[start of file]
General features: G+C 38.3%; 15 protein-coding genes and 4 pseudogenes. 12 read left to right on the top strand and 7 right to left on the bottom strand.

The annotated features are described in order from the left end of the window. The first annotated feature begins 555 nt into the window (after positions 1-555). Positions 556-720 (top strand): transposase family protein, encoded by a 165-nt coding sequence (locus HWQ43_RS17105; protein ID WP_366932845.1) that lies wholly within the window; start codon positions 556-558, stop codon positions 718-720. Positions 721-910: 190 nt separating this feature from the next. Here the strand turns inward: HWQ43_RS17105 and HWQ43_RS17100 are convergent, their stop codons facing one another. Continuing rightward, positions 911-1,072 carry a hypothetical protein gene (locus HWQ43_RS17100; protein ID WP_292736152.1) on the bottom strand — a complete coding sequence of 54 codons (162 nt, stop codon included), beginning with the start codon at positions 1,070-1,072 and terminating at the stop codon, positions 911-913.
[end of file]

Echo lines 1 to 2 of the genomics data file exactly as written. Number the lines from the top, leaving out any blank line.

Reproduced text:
General features: G+C 38.3%; 15 protein-coding genes and 4 pseudogenes. 12 read left to right on the top strand and 7 right to left on the bottom strand.

The annotated features are described in order from the left end of the window. The first annotated feature begins 555 nt into the window (after positions 1-555). Positions 556-720 (top strand): transposase family protein, encoded by a 165-nt coding sequence (locus HWQ43_RS17105; protein ID WP_366932845.1) that lies wholly within the window; start codon positions 556-558, stop codon positions 718-720. Positions 721-910: 190 nt separating this feature from the next. Here the strand turns inward: HWQ43_RS17105 and HWQ43_RS17100 are convergent, their stop codons facing one another. Continuing rightward, positions 911-1,072 carry a hypothetical protein gene (locus HWQ43_RS17100; protein ID WP_292736152.1) on the bottom strand — a complete coding sequence of 54 codons (162 nt, stop codon included), beginning with the start codon at positions 1,070-1,072 and terminating at the stop codon, positions 911-913.